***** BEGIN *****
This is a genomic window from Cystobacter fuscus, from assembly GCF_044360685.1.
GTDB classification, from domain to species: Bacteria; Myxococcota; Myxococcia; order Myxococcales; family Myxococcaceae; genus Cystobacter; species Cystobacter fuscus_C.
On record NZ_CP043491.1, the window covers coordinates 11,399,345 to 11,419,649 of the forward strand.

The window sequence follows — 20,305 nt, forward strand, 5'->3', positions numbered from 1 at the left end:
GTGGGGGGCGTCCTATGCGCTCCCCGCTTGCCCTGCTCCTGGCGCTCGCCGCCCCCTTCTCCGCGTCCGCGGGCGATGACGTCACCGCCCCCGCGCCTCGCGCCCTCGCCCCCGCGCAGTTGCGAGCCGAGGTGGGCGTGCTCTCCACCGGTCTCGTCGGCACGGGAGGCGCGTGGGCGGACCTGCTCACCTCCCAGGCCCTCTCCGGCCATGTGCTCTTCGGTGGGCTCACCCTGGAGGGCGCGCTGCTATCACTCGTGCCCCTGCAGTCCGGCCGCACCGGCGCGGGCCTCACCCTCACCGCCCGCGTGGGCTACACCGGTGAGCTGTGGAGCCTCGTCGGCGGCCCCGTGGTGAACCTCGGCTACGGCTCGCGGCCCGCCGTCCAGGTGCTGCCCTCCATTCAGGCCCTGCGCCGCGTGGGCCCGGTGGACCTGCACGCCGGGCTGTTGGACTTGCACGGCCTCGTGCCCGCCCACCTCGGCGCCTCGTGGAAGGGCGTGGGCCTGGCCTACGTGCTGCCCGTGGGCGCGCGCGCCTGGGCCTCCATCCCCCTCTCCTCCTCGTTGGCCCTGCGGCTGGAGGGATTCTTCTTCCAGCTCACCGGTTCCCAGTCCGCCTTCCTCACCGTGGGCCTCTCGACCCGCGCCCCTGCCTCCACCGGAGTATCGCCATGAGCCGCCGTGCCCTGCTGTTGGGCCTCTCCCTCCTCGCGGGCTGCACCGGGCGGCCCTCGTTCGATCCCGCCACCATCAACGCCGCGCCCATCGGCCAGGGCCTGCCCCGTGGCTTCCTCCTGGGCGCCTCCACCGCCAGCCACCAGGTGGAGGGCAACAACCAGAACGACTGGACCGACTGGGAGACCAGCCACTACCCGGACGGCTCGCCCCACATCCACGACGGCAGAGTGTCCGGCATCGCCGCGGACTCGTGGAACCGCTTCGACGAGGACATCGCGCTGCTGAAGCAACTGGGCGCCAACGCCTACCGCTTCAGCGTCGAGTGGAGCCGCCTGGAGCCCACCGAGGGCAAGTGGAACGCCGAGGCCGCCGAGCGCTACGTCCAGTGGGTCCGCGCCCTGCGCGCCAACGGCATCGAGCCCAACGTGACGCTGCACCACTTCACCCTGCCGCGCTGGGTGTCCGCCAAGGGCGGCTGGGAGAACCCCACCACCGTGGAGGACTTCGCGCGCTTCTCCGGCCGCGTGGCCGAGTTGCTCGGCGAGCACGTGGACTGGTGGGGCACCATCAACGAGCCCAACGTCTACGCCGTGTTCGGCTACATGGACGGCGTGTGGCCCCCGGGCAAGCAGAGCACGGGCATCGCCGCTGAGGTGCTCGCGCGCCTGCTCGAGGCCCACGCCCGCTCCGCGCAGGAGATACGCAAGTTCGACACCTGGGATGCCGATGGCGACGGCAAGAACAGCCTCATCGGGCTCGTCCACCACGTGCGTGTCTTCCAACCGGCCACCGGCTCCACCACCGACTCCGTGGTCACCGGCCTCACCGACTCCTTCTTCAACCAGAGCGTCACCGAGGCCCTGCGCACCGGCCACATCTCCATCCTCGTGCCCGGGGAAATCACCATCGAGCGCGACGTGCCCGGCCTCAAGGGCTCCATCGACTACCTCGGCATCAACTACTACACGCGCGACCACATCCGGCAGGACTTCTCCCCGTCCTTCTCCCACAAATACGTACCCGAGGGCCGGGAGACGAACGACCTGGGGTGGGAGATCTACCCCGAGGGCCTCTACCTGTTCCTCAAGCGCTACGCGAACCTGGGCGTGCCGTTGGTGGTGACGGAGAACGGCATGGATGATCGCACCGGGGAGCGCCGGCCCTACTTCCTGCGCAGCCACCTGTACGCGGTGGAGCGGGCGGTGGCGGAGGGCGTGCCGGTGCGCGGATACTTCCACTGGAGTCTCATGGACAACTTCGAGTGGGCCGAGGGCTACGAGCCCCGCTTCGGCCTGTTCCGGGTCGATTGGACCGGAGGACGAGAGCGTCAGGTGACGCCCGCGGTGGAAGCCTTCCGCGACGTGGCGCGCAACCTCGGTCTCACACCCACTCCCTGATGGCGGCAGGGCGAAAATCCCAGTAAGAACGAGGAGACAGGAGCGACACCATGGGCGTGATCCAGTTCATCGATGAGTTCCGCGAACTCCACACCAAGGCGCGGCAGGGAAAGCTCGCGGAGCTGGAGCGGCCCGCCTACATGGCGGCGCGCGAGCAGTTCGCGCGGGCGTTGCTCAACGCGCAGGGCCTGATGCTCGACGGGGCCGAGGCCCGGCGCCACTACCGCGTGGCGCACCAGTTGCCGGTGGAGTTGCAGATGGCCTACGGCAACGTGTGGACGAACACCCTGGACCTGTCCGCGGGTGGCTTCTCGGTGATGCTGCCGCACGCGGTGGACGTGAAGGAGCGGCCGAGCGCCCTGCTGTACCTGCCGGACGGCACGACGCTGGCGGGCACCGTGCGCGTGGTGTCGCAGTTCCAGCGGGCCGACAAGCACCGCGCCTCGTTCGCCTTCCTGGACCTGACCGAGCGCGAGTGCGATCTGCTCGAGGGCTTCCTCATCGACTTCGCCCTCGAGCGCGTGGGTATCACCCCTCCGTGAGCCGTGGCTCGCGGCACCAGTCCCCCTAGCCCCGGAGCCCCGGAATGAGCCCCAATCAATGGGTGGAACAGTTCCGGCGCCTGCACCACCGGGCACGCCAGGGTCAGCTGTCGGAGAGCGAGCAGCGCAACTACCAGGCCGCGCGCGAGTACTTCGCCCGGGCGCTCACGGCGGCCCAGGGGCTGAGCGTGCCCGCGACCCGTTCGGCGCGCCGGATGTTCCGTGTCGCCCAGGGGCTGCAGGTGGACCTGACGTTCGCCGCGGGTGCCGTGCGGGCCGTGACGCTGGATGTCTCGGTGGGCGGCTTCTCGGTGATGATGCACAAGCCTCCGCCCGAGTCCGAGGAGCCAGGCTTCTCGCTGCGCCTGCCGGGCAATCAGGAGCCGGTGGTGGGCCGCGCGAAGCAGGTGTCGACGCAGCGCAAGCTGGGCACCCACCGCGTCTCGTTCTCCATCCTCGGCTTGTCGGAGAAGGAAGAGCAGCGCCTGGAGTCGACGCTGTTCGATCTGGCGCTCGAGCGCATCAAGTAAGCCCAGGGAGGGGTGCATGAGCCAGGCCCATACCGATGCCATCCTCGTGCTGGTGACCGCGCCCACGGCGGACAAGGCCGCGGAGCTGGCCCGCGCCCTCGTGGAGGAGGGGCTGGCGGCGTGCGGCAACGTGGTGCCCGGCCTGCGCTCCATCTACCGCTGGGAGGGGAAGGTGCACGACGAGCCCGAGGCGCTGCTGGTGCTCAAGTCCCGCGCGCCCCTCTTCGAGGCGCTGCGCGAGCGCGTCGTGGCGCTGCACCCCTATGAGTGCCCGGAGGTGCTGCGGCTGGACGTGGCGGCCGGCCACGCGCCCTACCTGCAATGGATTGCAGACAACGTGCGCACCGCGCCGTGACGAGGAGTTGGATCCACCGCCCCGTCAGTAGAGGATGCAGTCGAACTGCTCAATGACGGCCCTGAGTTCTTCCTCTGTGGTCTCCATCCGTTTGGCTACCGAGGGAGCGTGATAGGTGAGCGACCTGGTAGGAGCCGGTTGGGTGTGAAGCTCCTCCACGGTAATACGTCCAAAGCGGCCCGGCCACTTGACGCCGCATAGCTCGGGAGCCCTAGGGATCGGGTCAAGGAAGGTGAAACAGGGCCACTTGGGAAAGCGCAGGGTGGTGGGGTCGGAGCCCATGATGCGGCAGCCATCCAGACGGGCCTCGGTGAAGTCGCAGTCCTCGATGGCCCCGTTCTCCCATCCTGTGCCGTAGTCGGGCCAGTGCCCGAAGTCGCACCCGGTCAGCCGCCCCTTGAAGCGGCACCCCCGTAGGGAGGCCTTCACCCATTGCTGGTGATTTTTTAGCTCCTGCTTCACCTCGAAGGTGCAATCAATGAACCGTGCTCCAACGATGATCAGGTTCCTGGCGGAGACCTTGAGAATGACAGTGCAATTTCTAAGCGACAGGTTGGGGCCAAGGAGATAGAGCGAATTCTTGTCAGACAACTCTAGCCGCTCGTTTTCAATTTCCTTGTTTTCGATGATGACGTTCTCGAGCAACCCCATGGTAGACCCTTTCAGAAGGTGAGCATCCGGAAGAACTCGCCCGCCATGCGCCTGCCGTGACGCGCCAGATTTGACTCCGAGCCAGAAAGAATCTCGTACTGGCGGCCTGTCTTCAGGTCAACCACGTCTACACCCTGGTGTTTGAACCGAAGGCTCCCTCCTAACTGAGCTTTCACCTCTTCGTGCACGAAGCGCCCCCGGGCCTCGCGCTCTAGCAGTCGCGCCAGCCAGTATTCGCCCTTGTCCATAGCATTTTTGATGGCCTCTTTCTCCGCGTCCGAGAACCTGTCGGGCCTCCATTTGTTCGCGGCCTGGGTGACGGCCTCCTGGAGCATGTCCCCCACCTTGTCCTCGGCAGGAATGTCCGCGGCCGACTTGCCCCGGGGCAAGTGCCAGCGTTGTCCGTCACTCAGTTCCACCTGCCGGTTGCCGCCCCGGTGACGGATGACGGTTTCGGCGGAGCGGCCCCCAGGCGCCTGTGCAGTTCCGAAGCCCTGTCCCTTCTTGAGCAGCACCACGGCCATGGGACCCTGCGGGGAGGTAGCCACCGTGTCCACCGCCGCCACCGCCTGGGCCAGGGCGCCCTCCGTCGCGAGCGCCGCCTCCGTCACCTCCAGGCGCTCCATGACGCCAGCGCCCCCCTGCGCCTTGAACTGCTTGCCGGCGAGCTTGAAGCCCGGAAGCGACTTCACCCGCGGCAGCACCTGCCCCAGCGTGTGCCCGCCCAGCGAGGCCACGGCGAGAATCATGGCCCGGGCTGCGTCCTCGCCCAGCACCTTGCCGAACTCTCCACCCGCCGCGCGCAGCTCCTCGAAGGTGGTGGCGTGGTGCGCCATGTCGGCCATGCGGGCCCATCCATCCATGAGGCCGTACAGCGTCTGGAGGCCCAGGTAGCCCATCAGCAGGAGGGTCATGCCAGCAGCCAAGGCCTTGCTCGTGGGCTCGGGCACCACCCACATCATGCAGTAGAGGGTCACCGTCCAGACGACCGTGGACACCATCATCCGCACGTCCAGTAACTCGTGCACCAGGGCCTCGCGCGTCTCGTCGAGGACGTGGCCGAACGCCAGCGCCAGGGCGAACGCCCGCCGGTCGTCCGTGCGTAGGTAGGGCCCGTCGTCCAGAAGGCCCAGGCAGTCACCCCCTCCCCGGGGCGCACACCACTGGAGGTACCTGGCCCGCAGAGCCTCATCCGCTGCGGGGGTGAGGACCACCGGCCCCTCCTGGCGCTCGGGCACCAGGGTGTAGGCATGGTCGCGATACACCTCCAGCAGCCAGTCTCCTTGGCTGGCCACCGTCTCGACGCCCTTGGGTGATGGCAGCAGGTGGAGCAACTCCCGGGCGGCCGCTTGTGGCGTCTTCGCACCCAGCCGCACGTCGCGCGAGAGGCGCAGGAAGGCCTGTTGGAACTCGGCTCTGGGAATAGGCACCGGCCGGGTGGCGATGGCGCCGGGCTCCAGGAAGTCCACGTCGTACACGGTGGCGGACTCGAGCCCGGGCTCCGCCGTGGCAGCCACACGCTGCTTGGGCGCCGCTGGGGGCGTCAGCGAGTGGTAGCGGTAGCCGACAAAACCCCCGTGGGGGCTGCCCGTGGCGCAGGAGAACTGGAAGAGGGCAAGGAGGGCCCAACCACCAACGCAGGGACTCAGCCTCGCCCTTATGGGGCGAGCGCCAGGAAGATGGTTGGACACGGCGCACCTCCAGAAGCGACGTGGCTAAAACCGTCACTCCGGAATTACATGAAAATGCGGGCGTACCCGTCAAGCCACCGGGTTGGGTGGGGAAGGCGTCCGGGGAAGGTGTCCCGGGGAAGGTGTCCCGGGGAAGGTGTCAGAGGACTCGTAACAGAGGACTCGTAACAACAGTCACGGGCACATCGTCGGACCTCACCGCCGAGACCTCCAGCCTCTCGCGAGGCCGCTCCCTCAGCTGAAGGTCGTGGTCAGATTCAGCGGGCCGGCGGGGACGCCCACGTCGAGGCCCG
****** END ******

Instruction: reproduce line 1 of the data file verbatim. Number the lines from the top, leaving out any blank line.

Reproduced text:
This is a genomic window from Cystobacter fuscus, from assembly GCF_044360685.1.